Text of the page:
EXCLUSIVE: No Need to Cross the Seine for Cyril Lignac’s Bar des Prés

Fans of Cyril Lignac’s cuisine, rejoice.

The French chef and TV personality is set to put the traditional rivalry between the two sides of the Seine to bed with the opening of a new outpost of his crudo-centric Bar des Prés on Paris’ Right Bank.

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“When I found this spot on Rue Bayard, there were many in the area who are already my clients in Saint-Germain-des-Prés and it would save people from having to cross Paris, because traffic is a bit complicated now,” he says.

Bar Des Pres
Cyril Lignac

Now they won’t have to brave rush hour and crossing bridges for his cuisine that plays on a menu of fish, seasonal produce and flavor-packed seasonings, with the opening of its latest address this week.

A stone’s throw from tony Avenue Montaigne, with Dior, Chanel and Loewe among its closest neighbors, the Bar des Prés is the third of its kind after the 2021 opening of a second one on London’s Albemarle Street in Mayfair.

For Montaigne’s 36-seat eatery, which will have another 22 spots on its terrace come warmer days, the chef once more called on Paris-based architectural practice Studio KO.

“We started together 20 years ago. They weren’t well-known — and neither was I,” he says. Not only have they designed the first Bar des Prés in 2016 and its recent renovation, as well as his five pastry shops, but they also designed Lignac’s apartment.

“And that’s important because if I ask them to do my apartment, it’s that I absolutely love what they do,” he says.

Bar Des Pres
Bar Des Pres

The idea was not to clone the initial Bar des Prés, which opened eight years ago, but to give it a remake. “I wanted a chic restaurant, somewhere elegant, comfortable, of the moment, light,” he says of the brief. “A place where you can come eat every day and feel good, casual.”

From the street, the midnight blue façade stands out against the sandstones hues of the building and offers a glimpse of golden light inside.

Warm tones dominate the interior, from the long yellow Italian marble counter and the mahogany wall paneling to rattan light fixtures and even the embroidered peacock fabric that dresses the plush seating.

The floor’s electric blue leopard carpet brings a touch of whimsy and finds an echo in a fresco by French painter Soazig Héaulme, an atmospheric depiction of the sea that draws the eye.

On the plates — signed by the likes of former PR-turned-ceramic artist Fabienne Rossi or Burgundy-based ceramist duo Les Guimards — expect a continuation of Lignac’s Saint-Germain-des-Prés culinary signatures that have made him a popular choice with the fashion set.

There will be the just-seared yellowtail with a ponzu sauce and a dash of spicy oil, the luscious “chutoro” cut of tuna with a jalapeño vinaigrette or a crispy cracker topped with crab seasoned with Madras curry and avocado.

“What I like in Bar des Prés is working around raw ingredients, so a cuisine around fish and vegetables, and around vinaigrettes, condiments and infusions that I use to bring flavor,” he explains.

For this Frenchman born in the southern city of Rodez, the art of crudo evokes first and foremost Mediterranean cuisine, encompassing dishes found along the French, Italian and Greek coastlines. “It’s really the culture of this whole basin which you can hear in my accent, no matter how much I try to hide it,” he jokes.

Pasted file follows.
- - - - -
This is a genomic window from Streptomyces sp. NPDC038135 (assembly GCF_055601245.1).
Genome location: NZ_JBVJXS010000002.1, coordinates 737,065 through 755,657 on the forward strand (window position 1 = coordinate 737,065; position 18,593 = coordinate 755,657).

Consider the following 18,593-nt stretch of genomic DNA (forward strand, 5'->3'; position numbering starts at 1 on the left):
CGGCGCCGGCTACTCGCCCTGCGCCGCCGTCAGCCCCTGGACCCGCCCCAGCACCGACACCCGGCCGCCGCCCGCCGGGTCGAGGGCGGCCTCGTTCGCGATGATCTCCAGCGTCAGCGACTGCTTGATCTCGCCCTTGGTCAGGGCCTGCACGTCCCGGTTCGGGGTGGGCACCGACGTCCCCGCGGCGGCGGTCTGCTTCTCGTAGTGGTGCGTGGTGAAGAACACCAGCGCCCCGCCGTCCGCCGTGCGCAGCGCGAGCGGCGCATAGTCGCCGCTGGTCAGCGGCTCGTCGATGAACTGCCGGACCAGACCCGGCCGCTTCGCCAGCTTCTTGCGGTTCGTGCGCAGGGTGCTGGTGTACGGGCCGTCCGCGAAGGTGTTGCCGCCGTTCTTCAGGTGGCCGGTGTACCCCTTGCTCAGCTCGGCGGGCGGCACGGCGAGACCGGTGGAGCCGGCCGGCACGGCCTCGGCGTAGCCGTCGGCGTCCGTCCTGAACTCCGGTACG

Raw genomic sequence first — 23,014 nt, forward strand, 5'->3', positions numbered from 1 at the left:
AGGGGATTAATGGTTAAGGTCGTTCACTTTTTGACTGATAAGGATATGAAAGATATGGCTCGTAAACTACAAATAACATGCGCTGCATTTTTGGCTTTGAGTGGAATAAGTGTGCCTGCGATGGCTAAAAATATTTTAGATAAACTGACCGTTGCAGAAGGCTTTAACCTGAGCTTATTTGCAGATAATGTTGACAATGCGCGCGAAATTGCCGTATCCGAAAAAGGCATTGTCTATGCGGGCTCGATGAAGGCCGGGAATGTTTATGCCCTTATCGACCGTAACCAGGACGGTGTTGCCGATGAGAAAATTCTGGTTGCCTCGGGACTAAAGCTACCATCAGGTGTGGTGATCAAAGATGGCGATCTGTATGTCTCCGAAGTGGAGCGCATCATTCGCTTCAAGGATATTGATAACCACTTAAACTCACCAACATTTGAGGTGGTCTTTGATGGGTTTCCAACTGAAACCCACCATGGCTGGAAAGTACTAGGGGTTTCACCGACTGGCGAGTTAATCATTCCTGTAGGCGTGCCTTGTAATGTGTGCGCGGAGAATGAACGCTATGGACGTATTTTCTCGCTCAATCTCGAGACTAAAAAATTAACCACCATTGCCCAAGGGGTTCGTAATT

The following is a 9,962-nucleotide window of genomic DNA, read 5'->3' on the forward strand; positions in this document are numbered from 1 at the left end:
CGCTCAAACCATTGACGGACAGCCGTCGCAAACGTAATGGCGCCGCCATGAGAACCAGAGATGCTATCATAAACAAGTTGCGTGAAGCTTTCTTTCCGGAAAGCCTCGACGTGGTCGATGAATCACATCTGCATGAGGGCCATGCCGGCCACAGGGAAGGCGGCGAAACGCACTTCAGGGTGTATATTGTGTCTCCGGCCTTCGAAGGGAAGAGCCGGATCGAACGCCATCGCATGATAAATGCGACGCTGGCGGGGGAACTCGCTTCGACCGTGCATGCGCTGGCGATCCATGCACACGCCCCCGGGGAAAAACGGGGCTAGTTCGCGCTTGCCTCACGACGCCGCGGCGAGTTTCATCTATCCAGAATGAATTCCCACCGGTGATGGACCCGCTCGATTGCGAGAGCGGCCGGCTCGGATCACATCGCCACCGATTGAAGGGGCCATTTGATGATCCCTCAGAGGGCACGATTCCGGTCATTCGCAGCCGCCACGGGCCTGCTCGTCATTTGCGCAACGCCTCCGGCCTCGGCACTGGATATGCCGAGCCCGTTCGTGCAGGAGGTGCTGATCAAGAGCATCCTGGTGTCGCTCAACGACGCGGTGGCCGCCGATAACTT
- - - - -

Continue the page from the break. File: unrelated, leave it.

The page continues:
Bar Des Pres
Bar Des Pres

There’s a dash of Japanese influences, owing to his passion for the country, and other influences come to play as well, as his cuisine hinges on his curiosity. “I like to eat, taste, travel,” Lignac says.

That doesn’t mean one has to pack a bag and fly off to faraway destinations. “What’s wonderful is that today, in a multicultural city like Paris, there are people who have come to live in France with all their knowledge and traditions,” he says, confessing a love for Indian food as an off-duty meal. “And that’s magical because you have the opportunity to eat all this without having to travel.”

The result in his hands is an international cuisine that appeals equally to locals and the fashion set, who flock to Lignac’s “light, delicate, silky” lineup of dishes, as he puts it.

Right now, as spring brings the first asparagus and strawberries to his kitchen, the chef confesses to a fondness for citron, the bumpy citrus known in French as cédrat. The one used at Bar des Prés arrives straight from a producer in Corsica, its juicy pulp extracted after picking.

Hearing him talk about how he’d dressed a scallop carpaccio with it, some grapeseed oil and a dash of sesame oil is mouthwatering.

Bar Des Pres
Bar Des Pres

And Bar des Prés Montaigne diners might be the first to experience his next project: a sorbet of sudachi, a rare small green sour citrus akin to a lime.

The opening of these latest addresses also formalizes a new chapter for Bar des Prés as a brand in its own right. Each of the restaurants will now get its location tacked onto its moniker — Montaigne, Mayfair and Saint-Germain.

And Lignac is ready to take it abroad again soon, with Dubai as the next destination, a project the independent restaurateur is developing with the support of a local partner.

“It’s a template,” he says. “It would work on the Mediterranean, on the Riviera, even in Rome — we could a Bar des Prés anywhere.”

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